Top 5 Best Practices for Contractual Risk Management

Contracts are important. The value of a business has always been directly connected to its contractual risk management.

Businesses that actively manage the contracting process across their enterprise have greater certainty of their enterprise-wide liabilities. They can secure better prices for goods and services, improve their insurance options, reduce legal fees over negotiations, and speed up the contracting process. In certain sectors, it can even help with regulators, who are taking an increasing interest in the robustness of business supply chains.

Why then, are companies not embracing best-practice in contractual risk management?

Top 5 Best practices that contract managers should follow:

1. DO NOT draft contracts manually.

Creating contracts manually is a time-consuming and error-prone task. As a solution to this, templatizing these contracts ensure that all contracts being entered into should start from an initial position of known and acceptable risk for the company. This leads to an opportunity to automatically create contracts, using standard templates, which are instantly generated after answering just a few questions. Organizations should no more write from scratch or hunt for old similar contracts for reference or review contracts manually for errors.

2. DO NOT randomly store the contracts.

Contracts stored randomly give a chance to users for inappropriate access. Thus leaving them vulnerable to exposure and risking valuable information. Storing all your ongoing contracts in a global, central repository makes it easier to administer adequate governance and security controls over who can access which contracts. This helps to minimize the risk associated with unauthorized personnel viewing certain sensitive contracts and gaining access to those contracts.  

3. DO NOT encourage random and fragmented contract processes.

Contract process management relies on a deep understanding of how contracts move through each department of the company, e.g. legal, tax, sales, and procurement. Contract processes should always be tailored based on the type of contact, the value of the contract, terms of the contract, risk category or contract, geography/governing law, and preferred counterparty classification. Having an institutionalized and standard workflow ensures a highly process-driven approach to contracting and also ensures that the right people are always involved in reviewing the content of the contracts. Thus helping better manage the contractual risk as it’s being negotiated. A key to contract process success is to define what success looks like and get commitment from every stakeholder to hit SLA targets to drive faster end-to-end contract turnaround.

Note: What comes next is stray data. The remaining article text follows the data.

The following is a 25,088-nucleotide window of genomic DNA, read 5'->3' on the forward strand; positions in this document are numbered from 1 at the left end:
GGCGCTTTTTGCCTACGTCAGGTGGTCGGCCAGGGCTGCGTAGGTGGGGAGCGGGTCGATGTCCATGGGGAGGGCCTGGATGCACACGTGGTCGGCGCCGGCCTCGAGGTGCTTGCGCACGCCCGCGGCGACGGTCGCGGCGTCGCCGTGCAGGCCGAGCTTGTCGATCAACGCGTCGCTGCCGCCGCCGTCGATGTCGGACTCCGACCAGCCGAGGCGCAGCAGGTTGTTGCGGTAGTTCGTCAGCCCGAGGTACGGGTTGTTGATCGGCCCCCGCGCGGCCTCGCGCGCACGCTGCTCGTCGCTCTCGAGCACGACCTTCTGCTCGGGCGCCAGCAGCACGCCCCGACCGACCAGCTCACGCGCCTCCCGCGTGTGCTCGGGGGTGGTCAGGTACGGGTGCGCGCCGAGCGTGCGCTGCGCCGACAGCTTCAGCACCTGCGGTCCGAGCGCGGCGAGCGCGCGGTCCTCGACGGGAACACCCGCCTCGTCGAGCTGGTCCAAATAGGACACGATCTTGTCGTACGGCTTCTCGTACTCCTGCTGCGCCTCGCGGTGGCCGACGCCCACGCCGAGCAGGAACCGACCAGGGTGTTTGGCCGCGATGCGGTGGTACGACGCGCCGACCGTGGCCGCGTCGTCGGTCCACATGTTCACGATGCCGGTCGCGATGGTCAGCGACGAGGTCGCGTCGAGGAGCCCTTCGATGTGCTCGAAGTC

4. DO NOT leave it to individual opinion to decide on what constitutes an acceptable amount of risk and what constitutes a need for leadership approvals.

Having automated routing criteria for leadership approvals ensures that the risk in a contract is always visible to the concerned leadership executives before the contract is brought into effect. This also gives the concerned leadership the right opportunity to issue intervening directions in order to better manage contractual risk. Always try to define organization-wide baseline contract terms and conditions and establish automated criteria to route for leadership approvals upon deviation from baseline.

5. DO NOT treat the contract as just another document in the repository.

Once a contract has been brought into effect, it is often treated as a forgotten document in the repository. This can result in missing out on key milestones, dates, and obligations, which can ultimately result in massive costs, by means of penalties, liabilities, and even litigation. An organization-wide audit process should be introduced where relevant stakeholders audit every ongoing contract and submit a report to a leadership committee. This will ensure that all contractual obligations are being duly monitored for compliance under the complete visibility of the executive leadership. Establish a process of periodic contract audits to ensure you are meeting your obligations before the deadline.

Conclusion

When it comes to contractual risk management, the three main steps include: identify, assess, and mitigate. This blog looked at 5 ways to mitigate contract risk and how contract management software can not only help but play a major role in that effort.

After all, there are risks associated with every contract which is why bad contract management practices should be avoided to reduce risk.

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